Monday, November 22, 2004

Prince Charles -- Suck It!

There’s no doubt that some of the rich and powerful who inhabit the realm of social, political and economic elites take a dim view of the paycheck-to-paycheck living rabble of the industrialized democracies, but they’re usually too guarded to say so. But Prince Charles, the future King of England, provided a life of ease by accident of birth has now said publicly, in response to an employee’s request for a promotion, what most in his position would be, at least, too polite to point out.

From the November 19th, 2004 New York Times:

“It began when Ms. (Elaine) Day told the tribunal that during her time in the prince's employment between 1999 and 2004, she had asked whether the royal household offered a route to promotion for secretaries.

"What is wrong with people these days?" the prince responded with evident exasperation in a memo written in 2002 and made public Wednesday at the tribunal. "Why do they all seem to think they are qualified to do things far above their capabilities?

"This is all to do with the learning culture in schools," it added. "It is a consequence of child-centered education system which admits no failure. People seem to think they can all be pop stars, high court judges or brilliant TV presenters or infinitely more competent heads of state without ever putting in the necessary work or having the natural ability."

It’s not hard to guess why Charlie boy would see things that way, being born as he was into a life without responsibility, subsidized by the British taxpayer and a prodigious family wealth which he did nothing to create. It must terrify Charles to think that the rabble might get uppity and decide that their royal playthings aren’t worth the money. That Charles lacks a sense of irony is evident enough.

But, what about his comments about a “child-centered” education system creating unrealistic expectations in folks as they enter the work force? That really isn’t a new complaint, is it? Just about everyone I know believes that they’re either underpaid, deserve a job in a different field, or deserve more freedom and authority in the job they have. Is that a problem?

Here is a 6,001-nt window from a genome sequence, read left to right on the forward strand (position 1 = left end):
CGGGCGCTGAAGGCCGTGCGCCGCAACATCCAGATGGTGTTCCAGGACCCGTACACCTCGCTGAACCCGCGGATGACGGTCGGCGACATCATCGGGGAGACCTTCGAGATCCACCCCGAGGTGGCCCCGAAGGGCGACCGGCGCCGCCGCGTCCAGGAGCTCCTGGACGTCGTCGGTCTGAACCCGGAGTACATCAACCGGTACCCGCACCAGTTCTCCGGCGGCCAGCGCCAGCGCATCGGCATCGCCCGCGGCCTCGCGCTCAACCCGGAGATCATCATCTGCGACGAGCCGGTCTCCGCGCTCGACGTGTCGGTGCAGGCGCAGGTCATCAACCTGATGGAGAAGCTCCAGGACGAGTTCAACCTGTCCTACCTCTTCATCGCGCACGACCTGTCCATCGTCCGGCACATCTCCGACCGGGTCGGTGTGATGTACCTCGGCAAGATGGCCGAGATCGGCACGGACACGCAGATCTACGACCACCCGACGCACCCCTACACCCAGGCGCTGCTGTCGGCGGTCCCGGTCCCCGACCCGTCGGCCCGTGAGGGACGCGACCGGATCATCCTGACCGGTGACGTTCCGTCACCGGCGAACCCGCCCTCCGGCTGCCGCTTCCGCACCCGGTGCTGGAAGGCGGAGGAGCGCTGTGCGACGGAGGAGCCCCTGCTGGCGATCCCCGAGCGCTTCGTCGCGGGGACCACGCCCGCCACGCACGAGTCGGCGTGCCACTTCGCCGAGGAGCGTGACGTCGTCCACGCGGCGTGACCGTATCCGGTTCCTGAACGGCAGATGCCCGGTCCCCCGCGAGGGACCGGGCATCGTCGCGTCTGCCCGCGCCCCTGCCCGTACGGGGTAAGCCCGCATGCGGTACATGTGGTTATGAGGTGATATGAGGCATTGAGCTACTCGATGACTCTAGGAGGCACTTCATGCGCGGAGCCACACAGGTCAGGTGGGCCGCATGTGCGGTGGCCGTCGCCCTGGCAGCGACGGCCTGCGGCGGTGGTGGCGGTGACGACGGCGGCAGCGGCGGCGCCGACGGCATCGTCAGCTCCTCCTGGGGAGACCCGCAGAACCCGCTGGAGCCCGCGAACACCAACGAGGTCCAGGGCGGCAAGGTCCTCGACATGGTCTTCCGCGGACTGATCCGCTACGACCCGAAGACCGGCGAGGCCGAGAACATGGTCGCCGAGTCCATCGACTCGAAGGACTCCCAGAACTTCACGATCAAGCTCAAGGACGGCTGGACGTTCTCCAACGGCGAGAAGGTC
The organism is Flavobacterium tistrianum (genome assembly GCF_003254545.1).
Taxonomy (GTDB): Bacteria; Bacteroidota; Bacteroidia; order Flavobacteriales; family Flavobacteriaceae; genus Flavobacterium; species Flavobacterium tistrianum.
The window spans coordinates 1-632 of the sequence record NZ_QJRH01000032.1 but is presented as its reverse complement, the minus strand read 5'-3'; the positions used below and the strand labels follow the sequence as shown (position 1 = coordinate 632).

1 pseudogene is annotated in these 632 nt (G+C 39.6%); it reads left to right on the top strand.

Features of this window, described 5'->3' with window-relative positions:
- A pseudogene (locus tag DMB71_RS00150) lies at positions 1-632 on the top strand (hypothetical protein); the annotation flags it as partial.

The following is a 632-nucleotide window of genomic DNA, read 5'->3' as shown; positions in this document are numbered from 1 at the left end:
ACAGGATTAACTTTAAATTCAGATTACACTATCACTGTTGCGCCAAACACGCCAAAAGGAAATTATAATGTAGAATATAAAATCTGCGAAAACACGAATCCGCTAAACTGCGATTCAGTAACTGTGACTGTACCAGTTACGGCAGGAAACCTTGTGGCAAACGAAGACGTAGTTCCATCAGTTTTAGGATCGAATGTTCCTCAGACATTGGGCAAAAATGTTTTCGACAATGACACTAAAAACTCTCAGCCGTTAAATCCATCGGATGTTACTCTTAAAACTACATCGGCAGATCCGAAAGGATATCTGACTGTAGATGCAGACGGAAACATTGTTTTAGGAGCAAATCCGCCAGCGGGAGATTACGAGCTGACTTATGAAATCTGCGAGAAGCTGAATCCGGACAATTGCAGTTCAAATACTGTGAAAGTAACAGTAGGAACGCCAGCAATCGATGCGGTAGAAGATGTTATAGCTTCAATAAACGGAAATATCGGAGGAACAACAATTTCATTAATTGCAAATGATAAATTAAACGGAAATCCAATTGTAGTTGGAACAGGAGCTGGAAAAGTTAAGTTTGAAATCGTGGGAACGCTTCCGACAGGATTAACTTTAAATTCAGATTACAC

Or, is that the way the economy is supposed to work?

Charles seems to be wishing for the days of when people kept their place, where the son of a mill worker would work in a mill, not fail to become Vice President. This belief entirely misses the concept of work. People don’t go to their jobs because they believe they’re ordained to do so. They’re actually making an exchange -- trading some of their time, freedom and creativity for in a transaction that they believe will not only pay money to cover current expenses but will improve the worker’s quality of life in the long term. That’s the trade.

Sometimes, the trade doesn’t work out. Sometimes, people on both sides are frustrated because the phrase “long term” can mean different things to different people. But, that’s still the deal. Labor is provided in exchange for current benefits and future material and non-material improvements. The salary gets a worker to show up, basically, and perform the minimum requirements of the job. It’s the future ambitions that motivate the worker to outperform.

Imagine you take away the “future” part of the trade. A lot of jobs do, of course. They’re called “dead end” jobs. Give Charles his way and every job becomes a dead-ender. In fact, Charles had his way. The result is that an employee leaked an embarrassing memo that he wrote to the press and his reputation has been harmed, yet again.

Funny thing is, I wouldn’t do something like that to any of my bosses. That doesn’t mean I don’t have complaints. It doesn’t mean I think I’m getting everything I deserve. But it does mean that, on some level, I think my bosses want me to succeed, that they’re on my side and that they’re worthy of some loyalty and friendship.

There is, however, a stark difference between school and life. When you’re in high school or especially in college, the authority figures are paid to help you decide on and realize your personal goals. They perform the task with varying degrees of success and certainly with various methods, but the focus of the educational endeavor is clear enough -- give the student enough knowledge and confidence so that they will be able to pursue bliss.

Outside of school, nobody cares about your damned bliss. I found that transition jarring. Heck, I still do. But the answer is not to change the educational system to eliminate the bliss-chasing aspects. The answer is for individuals to realize that the bliss chasing never stops, even as the support structures fall away.


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